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Modified Ultrasonic Rinse for Removal of Film Particulates

IP.com Disclosure Number: IPCOM000047812D
Original Publication Date: 1983-Dec-01
Included in the Prior Art Database: 2005-Feb-08
Document File: 1 page(s) / 12K

Publishing Venue

IBM

Related People

Ahlgren, DC: AUTHOR [+3]

Abstract

LPCVD (low pressure chemical vapor deposition) films, particularly low temperature (430Œ) pyrolytic SiO2 films, are susceptible to problems from particulates generated in the gas phase reaction and upon cooling of the deposition boat. These particulates can result in emitter-to-base shorts after contact metallurgy is deposited, and possibly be related to degradation of advanced transistor processes. Most of these particulates are found to reside at the top of the deposited film (not incorporated into the layer). To eliminate or reduce these particulates, it is proposed to remove these particulates using a "modified" ultrasonic rinse technique. While felt-cleaning methods are effective for eliminating particulates in simpler processes, increased topology introduced in polysilicon base technologies makes this solution inoperable.

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Modified Ultrasonic Rinse for Removal of Film Particulates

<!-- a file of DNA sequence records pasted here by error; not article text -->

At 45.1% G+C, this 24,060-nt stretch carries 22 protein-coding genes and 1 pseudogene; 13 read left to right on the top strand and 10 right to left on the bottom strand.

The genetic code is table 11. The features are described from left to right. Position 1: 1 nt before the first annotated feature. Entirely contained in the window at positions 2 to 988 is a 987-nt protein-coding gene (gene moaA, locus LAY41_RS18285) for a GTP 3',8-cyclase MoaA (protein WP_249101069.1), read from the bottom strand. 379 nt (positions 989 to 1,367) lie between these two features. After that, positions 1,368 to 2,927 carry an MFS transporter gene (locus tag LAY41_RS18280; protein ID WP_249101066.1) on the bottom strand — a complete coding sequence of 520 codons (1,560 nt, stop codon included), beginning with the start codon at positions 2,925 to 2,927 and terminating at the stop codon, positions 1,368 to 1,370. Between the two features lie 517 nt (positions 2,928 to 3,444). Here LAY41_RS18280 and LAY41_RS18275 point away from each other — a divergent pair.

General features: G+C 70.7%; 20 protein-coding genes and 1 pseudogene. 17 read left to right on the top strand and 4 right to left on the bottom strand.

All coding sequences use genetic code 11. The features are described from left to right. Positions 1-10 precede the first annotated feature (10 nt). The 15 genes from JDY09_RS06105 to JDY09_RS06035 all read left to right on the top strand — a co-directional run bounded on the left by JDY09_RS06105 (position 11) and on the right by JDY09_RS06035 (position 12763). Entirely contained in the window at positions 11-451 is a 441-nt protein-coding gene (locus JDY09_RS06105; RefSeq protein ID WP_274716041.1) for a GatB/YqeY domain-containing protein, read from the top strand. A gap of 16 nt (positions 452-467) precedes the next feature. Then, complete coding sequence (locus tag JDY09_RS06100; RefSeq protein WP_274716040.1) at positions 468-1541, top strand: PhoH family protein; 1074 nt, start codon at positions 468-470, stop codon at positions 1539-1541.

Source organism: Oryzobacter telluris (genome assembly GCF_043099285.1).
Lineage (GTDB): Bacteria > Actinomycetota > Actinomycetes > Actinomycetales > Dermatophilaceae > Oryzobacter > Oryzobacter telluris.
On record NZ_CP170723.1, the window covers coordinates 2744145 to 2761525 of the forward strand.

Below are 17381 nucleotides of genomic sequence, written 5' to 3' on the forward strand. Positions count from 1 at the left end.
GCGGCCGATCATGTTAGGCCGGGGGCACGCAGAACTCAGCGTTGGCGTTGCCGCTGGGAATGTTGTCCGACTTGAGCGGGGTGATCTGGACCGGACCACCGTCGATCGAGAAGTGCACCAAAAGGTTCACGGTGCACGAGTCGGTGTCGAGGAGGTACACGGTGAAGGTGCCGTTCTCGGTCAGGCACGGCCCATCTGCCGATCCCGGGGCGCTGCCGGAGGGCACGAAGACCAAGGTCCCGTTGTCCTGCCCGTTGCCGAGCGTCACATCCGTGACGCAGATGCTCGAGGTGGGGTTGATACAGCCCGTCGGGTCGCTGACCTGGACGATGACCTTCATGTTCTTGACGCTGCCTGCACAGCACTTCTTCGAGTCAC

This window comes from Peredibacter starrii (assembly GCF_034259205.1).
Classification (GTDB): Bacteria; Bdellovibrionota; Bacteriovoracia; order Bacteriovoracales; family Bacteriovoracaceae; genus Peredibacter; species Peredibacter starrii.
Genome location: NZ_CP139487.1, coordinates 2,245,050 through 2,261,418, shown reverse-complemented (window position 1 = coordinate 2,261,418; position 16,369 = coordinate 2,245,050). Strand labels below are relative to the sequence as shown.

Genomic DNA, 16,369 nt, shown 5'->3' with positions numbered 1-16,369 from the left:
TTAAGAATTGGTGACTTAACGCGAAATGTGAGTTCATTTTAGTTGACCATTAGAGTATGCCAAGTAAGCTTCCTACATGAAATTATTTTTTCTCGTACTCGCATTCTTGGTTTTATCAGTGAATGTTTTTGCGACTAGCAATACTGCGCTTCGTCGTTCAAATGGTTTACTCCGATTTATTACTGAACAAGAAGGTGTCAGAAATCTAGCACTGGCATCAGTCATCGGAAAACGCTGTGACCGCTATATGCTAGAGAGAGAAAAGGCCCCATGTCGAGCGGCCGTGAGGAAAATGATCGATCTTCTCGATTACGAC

LPCVD (low pressure chemical vapor deposition) films, particularly low temperature (430OE) pyrolytic SiO2 films, are susceptible to problems from particulates generated in the gas phase reaction and upon cooling of the deposition boat. These particulates can result in emitter-to-base shorts after contact metallurgy is deposited, and possibly be related to degradation of advanced transistor processes. Most of these particulates are found to reside at the top of the deposited film (not incorporated into the layer).

To eliminate or reduce these particulates, it is proposed to remove these particulates using a "modified" ultrasonic rinse technique. While felt-cleaning methods are effective for eliminating particulates in simpler processes, increased topology introduced in polysilicon base technologies makes this solution inoperable. Conventional ultrasonics have been seen to result in structural damage to oxides and overhanging topologies. This proposed system contemplates using ultrasonic rinse with the following modifications to remove CVD-generated particulates while minimizing structural damage. Damage has been shown to be a result of high amplitude regions within the bath which occur when standing sound waves are present. This can be circumvented by oscillating the boat containing the wafers at frequencies of 0.1-1 Hz. This reduces exposure of any one area on the wafer to prolonged exposure to the high a...